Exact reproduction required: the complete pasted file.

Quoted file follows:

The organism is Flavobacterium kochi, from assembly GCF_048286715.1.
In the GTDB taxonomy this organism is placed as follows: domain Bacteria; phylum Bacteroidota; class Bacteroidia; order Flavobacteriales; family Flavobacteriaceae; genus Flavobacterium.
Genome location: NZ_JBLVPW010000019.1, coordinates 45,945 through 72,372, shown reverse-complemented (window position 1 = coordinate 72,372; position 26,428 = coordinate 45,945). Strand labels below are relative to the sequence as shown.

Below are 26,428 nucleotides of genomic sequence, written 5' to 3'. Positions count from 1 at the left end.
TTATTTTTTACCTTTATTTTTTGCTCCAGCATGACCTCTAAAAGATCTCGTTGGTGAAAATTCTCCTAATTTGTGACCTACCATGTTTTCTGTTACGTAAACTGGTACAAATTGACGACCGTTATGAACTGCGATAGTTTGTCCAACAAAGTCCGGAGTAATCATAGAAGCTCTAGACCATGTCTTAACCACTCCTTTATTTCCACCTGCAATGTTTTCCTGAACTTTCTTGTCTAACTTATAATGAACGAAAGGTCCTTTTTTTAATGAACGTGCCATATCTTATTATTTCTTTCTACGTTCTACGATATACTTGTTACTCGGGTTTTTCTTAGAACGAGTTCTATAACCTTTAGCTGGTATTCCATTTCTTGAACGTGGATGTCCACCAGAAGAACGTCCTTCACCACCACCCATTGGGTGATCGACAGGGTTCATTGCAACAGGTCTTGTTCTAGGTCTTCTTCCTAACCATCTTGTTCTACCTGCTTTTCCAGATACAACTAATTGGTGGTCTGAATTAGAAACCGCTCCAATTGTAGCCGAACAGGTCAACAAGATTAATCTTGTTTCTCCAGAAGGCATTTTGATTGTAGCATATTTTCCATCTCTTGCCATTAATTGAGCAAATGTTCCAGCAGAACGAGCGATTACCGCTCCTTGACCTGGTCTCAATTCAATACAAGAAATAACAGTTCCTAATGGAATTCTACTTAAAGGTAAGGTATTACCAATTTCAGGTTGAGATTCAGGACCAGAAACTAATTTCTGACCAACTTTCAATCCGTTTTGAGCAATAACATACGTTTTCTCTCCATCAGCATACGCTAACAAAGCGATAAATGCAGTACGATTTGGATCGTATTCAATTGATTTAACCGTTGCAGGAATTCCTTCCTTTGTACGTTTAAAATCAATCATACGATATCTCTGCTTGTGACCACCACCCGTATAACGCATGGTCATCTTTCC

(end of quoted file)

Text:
The organism is Flavobacterium kochi, from assembly GCF_048286715.1.
In the GTDB taxonomy this organism is placed as follows: domain Bacteria; phylum Bacteroidota; class Bacteroidia; order Flavobacteriales; family Flavobacteriaceae; genus Flavobacterium.
Genome location: NZ_JBLVPW010000019.1, coordinates 45,945 through 72,372, shown reverse-complemented (window position 1 = coordinate 72,372; position 26,428 = coordinate 45,945). Strand labels below are relative to the sequence as shown.

Below are 26,428 nucleotides of genomic sequence, written 5' to 3'. Positions count from 1 at the left end.
TTATTTTTTACCTTTATTTTTTGCTCCAGCATGACCTCTAAAAGATCTCGTTGGTGAAAATTCTCCTAATTTGTGACCTACCATGTTTTCTGTTACGTAAACTGGTACAAATTGACGACCGTTATGAACTGCGATAGTTTGTCCAACAAAGTCCGGAGTAATCATAGAAGCTCTAGACCATGTCTTAACCACTCCTTTATTTCCACCTGCAATGTTTTCCTGAACTTTCTTGTCTAACTTATAATGAACGAAAGGTCCTTTTTTTAATGAACGTGCCATATCTTATTATTTCTTTCTACGTTCTACGATATACTTGTTACTCGGGTTTTTCTTAGAACGAGTTCTATAACCTTTAGCTGGTATTCCATTTCTTGAACGTGGATGTCCACCAGAAGAACGTCCTTCACCACCACCCATTGGGTGATCGACAGGGTTCATTGCAACAGGTCTTGTTCTAGGTCTTCTTCCTAACCATCTTGTTCTACCTGCTTTTCCAGATACAACTAATTGGTGGTCTGAATTAGAAACCGCTCCAATTGTAGCCGAACAGGTCAACAAGATTAATCTTGTTTCTCCAGAAGGCATTTTGATTGTAGCATATTTTCCATCTCTTGCCATTAATTGAGCAAATGTTCCAGCAGAACGAGCGATTACCGCTCCTTGACCTGGTCTCAATTCAATACAAGAAATAACAGTTCCTAATGGAATTCTACTTAAAGGTAAGGTATTACCAATTTCAGGTTGAGATTCAGGACCAGAAACTAATTTCTGACCAACTTTCAATCCGTTTTGAGCAATAACATACGTTTTCTCTCCATCAGCATACGCTAACAAAGCGATAAATGCAGTACGATTTGGATCGTATTCAATTGATTTAACCGTTGCAGGAATTCCTTCCTTTGTACGTTTAAAATCAATCATACGATATCTCTGCTTGTGACCACCACCCGTATAACGCATGGTCATCTTTCC